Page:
Pavel Golovkin, Associated Press
U.S. Ambassador Jon Huntsman Jr., center, stands after presenting credentials to Russian President Vladimir Putin during a ceremony in the Kremlin in Moscow, Russia, on Tuesday, Oct. 3, 2017. The new U.S. ambassador to Russia presented his credentials to President Vladimir Putin in the Kremlin on Monday amid investigations into Moscow's meddling in the 2016 U.S. elections. (AP Photo/Pavel Golovkin, Pool)

U.S. Ambassador Jon Huntsman Jr. will lose some staff starting in April after Russia announced Thursday that it will expel 60 U.S. diplomats and close the U.S. Consulate in St. Petersburg, according to CNN.

Foreign Minister Sergey Lavrov said Thursday that 58 diplomats from the U.S. mission in Moscow and two more from Yekaterinburg would be declared “persona non grata” and would be given “incompatible with diplomatic status."

The diplomats have until April 5 to leave the country, according to CNN. There will still be roughly 700 U.S. diplomats left in Russia.

The other U.S. consulate in Vladivostok, Russia, will not be affected.

Russian President Vladimir Putin previously asked the U.S. to reduce its number of diplomats by 750 in July 2017. At the time, there was believed to be about 1,200 U.S. State Department employees in Russia, according to BBC.

Huntsman Jr. was told of the recent decision by Deputy Foreign Minister Sergei Ryabkov on Thursday. The U.S. ambassador told local Russia news outlet RBC that the U.S might target Russia's assets abroad, according to The Washington Post.

However, Huntsman Jr., the former governor of Utah, was "warned that such a move would have the 'gravest consequences for global stability,'" according to The Washington Post, which reviewed a readout of Huntsman Jr.'s meeting with Ryabkov.

Russia’s decision comes after the United States expelled 60 Russian diplomats Monday as a response to the United Kingdom blaming Moscow exposing a former Russian double agent and his daughter to a nerve agent, BBC News reported. The father and daughter remained hospitalized since the March 4 poisoning.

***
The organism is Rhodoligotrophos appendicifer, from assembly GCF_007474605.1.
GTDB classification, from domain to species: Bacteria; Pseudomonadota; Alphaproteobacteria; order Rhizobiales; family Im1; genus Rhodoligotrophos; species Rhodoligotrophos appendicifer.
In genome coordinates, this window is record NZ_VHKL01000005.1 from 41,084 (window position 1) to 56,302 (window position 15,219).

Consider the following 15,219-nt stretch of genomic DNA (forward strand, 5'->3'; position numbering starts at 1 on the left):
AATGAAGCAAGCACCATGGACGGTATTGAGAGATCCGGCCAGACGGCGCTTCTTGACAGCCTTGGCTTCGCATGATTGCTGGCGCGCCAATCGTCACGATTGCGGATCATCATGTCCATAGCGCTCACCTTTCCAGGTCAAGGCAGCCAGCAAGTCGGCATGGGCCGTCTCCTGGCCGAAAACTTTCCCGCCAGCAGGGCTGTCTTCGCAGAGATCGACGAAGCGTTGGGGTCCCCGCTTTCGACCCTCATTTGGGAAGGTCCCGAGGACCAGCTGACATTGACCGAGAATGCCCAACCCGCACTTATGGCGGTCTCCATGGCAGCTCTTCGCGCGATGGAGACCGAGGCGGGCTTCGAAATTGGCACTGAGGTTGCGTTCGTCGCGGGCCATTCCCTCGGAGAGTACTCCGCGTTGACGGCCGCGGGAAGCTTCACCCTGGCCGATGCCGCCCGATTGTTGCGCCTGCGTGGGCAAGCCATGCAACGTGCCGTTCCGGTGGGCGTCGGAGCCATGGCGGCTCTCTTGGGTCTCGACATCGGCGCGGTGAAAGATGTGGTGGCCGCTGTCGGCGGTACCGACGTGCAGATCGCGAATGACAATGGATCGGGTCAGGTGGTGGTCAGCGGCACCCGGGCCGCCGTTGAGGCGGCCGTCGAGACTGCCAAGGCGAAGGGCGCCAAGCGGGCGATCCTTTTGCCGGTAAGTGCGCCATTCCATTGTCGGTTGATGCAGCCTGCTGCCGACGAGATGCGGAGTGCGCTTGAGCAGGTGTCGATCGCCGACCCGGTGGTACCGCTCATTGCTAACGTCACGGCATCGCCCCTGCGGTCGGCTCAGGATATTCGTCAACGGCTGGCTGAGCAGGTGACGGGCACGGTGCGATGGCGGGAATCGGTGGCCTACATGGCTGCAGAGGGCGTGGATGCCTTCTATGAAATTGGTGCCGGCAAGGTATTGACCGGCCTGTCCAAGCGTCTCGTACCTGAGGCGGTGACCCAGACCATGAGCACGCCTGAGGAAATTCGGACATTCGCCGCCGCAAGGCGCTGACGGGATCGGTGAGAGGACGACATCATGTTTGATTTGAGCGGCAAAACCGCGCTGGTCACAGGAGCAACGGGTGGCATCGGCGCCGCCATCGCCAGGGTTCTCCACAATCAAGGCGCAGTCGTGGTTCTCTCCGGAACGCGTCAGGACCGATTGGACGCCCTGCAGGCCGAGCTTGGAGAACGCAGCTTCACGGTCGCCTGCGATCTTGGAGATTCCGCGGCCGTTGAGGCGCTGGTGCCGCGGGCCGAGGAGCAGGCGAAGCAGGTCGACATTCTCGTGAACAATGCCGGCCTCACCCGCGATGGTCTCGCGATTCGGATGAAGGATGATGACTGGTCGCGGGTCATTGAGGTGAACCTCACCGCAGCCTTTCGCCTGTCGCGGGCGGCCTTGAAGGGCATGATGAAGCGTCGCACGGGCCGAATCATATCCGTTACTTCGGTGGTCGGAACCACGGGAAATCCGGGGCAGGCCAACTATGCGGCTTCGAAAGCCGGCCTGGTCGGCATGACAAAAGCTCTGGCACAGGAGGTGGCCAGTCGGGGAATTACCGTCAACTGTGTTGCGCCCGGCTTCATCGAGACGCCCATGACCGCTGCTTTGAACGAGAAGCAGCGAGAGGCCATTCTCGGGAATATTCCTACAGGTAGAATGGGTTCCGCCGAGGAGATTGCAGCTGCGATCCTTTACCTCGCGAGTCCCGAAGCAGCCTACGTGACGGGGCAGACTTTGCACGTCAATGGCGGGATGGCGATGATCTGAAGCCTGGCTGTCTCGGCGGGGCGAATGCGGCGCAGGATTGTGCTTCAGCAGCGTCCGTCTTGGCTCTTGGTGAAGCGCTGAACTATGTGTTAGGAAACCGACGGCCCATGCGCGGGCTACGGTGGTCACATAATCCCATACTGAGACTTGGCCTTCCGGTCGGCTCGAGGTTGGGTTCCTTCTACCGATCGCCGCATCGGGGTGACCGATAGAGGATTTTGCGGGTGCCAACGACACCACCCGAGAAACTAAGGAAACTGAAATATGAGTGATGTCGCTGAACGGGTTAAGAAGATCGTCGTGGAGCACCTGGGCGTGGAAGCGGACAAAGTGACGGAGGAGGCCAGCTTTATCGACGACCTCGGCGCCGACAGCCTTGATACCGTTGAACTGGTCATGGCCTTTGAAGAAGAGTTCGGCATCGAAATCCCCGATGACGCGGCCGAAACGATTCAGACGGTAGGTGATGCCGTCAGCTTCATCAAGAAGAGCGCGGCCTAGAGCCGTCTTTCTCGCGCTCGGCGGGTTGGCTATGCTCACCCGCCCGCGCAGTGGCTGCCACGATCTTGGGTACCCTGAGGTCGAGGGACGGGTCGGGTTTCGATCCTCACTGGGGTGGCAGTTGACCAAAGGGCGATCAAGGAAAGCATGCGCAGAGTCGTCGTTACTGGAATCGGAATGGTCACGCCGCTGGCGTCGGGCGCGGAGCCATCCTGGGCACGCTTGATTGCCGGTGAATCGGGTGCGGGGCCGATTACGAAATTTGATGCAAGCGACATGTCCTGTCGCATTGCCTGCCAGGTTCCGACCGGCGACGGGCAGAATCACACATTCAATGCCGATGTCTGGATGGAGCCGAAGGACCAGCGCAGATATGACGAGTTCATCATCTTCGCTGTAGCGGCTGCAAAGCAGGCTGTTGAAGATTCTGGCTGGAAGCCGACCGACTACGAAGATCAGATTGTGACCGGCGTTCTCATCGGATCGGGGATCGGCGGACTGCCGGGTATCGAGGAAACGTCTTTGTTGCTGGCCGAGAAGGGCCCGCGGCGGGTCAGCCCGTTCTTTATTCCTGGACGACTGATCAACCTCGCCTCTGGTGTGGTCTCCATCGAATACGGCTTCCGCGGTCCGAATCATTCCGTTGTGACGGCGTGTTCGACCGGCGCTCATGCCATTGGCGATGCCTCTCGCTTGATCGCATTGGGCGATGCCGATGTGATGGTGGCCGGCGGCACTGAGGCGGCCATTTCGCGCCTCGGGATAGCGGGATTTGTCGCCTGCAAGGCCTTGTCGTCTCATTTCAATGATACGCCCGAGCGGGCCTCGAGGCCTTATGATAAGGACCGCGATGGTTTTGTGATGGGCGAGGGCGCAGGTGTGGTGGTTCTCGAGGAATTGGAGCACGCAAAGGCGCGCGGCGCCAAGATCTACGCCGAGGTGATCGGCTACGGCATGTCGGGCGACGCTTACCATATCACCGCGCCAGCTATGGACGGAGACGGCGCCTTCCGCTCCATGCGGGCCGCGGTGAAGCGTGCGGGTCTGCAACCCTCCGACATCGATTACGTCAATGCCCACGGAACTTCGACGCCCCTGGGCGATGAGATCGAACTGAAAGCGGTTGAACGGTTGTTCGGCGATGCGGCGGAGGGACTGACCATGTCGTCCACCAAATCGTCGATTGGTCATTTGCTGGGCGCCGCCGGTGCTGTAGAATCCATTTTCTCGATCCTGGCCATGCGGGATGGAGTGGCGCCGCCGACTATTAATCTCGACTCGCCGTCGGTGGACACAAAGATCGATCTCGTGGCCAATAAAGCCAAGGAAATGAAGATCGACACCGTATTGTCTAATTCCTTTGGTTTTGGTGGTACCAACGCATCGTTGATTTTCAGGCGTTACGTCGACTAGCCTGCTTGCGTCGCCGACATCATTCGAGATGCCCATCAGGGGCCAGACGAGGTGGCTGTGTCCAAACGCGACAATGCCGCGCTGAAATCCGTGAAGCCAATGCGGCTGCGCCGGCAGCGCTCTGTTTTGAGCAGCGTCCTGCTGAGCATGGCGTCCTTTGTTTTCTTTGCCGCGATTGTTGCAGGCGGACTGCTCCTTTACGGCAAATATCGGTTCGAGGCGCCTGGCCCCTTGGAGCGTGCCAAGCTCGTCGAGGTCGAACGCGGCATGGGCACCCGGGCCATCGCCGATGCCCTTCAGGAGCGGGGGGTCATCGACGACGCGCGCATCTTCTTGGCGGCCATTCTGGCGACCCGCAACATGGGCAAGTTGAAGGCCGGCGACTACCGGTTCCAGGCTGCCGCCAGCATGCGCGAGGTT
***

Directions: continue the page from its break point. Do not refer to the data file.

Huntsman Jr. said earlier this week that Russia needs to change its behavior so that relations between Russia and the U.S. can improve, according to the Deseret News.

“The United States is ready to cooperate and forge a better relationship between our two countries. But that will only be possible when Russia chooses to become a more responsible partner,” he said in a brief video posted on the U.S. Embassy website.

Huntsman Jr. said the decision by at least 21 countries to oust 135 Russians is a sign for Russia to change its behavior.

“With these actions, the United States along with its allies and partners make clear to Russia that its actions have consequences,” he said.

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He told a Russian radio station earlier this year that he expected to see Putin and President Donald Trump to meet.

"We have to take the steps that build the trust and create a framework of problem-solving that results in enough success where the people in Russia and the people in the United States can say, 'OK, I understand why they’re having a formal meeting. They’ve done enough together; they’ve built enough trust. They’ve had enough in the way of success in Syria and Ukraine, (North Korea),’" Huntsman Jr. told Echo of Moscow.